I, for one, blame political correctness gone amuck. And The Flintstones. Really, we should blame The Honeymooners, which The Flintstones heavily copied, but The Honeymooners never achieved the cultural impact of The Flinstones. Nope, Fred & Barney became the prototypical husband and buddy pair of idiots married to compassionate, patient women that put up with them.
You see, it's easy to villify media where women are made to look bad. Claims of misogyny are attention grabbing. They make headlines. When women in media are portrayed as incompetent, childish or, God-forbid, silly, it is a simple matter to extrapolate that into an attack on their gender all-together. On the flipside, misandry is a word most people have to Google to define because of how rarely it's used. So, to avoid this, the major networks typically only give us shows that follow the Flintstones dynamic. Women are portrayed as the rock of the family and the men are portrayed as amusing goobers. The edge is taken off by virtue of the men being the funny ones that we relate to. The women, on the other hand, take on a role of authority figure. In this way, the standard gender roles are actually reversed. Instead of having a male head of a household that helps to hold things together with a female emotional core of the family, the children rally around a sympathetic male figure which leads to the stern authority of the wife finally giving in to her own emotional attachments to her husband to forgive him.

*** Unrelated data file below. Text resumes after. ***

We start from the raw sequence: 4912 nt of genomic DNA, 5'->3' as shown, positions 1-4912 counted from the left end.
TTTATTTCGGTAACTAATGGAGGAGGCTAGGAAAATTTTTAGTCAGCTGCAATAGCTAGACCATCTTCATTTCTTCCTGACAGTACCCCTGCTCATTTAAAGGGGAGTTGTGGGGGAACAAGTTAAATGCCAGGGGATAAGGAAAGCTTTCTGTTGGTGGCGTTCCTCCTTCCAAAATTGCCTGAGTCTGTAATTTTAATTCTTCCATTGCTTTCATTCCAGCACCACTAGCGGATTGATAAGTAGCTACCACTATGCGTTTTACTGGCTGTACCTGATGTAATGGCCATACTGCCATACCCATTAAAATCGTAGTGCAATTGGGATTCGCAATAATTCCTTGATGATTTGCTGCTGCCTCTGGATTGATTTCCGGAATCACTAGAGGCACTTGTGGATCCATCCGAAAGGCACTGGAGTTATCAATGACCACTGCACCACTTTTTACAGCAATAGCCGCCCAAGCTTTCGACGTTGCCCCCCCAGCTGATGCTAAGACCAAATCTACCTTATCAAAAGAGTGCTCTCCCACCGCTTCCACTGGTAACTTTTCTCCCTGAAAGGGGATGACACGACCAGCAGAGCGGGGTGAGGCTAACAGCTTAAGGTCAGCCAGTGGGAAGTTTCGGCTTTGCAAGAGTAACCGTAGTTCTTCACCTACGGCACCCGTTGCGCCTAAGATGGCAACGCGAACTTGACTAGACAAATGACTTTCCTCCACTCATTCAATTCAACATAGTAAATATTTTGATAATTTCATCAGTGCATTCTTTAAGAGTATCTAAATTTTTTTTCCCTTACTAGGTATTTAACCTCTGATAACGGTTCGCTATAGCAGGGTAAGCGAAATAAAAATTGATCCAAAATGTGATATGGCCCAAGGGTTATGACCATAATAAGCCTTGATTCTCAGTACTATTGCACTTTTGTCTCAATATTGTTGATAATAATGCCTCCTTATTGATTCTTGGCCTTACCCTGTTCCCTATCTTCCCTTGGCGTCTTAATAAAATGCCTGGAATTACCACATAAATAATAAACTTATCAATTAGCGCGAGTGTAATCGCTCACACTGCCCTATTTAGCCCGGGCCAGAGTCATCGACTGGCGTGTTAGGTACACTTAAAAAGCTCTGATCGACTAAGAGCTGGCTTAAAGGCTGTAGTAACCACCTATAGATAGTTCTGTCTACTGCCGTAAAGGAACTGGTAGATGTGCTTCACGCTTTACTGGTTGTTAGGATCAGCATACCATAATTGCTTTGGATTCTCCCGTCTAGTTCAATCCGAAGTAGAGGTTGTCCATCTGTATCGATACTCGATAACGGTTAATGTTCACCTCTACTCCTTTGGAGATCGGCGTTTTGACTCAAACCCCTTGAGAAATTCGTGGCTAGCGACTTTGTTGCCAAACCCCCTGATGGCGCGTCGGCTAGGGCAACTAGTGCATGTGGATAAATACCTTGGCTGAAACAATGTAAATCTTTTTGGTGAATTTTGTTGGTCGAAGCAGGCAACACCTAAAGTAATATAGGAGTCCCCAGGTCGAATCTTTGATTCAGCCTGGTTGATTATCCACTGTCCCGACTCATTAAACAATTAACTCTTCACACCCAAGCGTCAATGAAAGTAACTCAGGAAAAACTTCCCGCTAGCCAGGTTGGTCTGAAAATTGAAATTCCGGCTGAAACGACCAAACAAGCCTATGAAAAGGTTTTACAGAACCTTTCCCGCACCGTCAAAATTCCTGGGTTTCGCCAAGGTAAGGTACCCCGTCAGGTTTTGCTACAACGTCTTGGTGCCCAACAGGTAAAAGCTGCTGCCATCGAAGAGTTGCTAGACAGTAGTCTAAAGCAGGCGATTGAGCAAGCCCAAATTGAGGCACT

Wait a second...when you think about it, that doesn't really portray the wives well at all. And that's the rub. In swinging the pendulum too far, women are generally portrayed in these shows as unsympathetic figures. Thinking back to I Love Lucy, Lucy was absolutely beloved. She was shown to be a true friend, a passionate person, funny and lovable. Ricky, on the other hand, typically took on a more antagonistic role. He was always shooting down Lucy's ideas and trying to keep her from following her "crazy" dreams. That role, however, was always tempered by Ricky's unending love for his wife that always lead to him forgiving her and, often, even being amused by her antics. Sure he'd start out upset as his initial reaction but by the end of the episode he was usually laughing along with the rest of the group of friends. In fact, in many episodes, the only one not laughing would be Lucy herself since she would be pouting as her plan fell through. This, of course, just further built sympathy for them. We laughed with Ricky at the end and felt for Lucy while simultaneously knowing she'd be back to it the following week.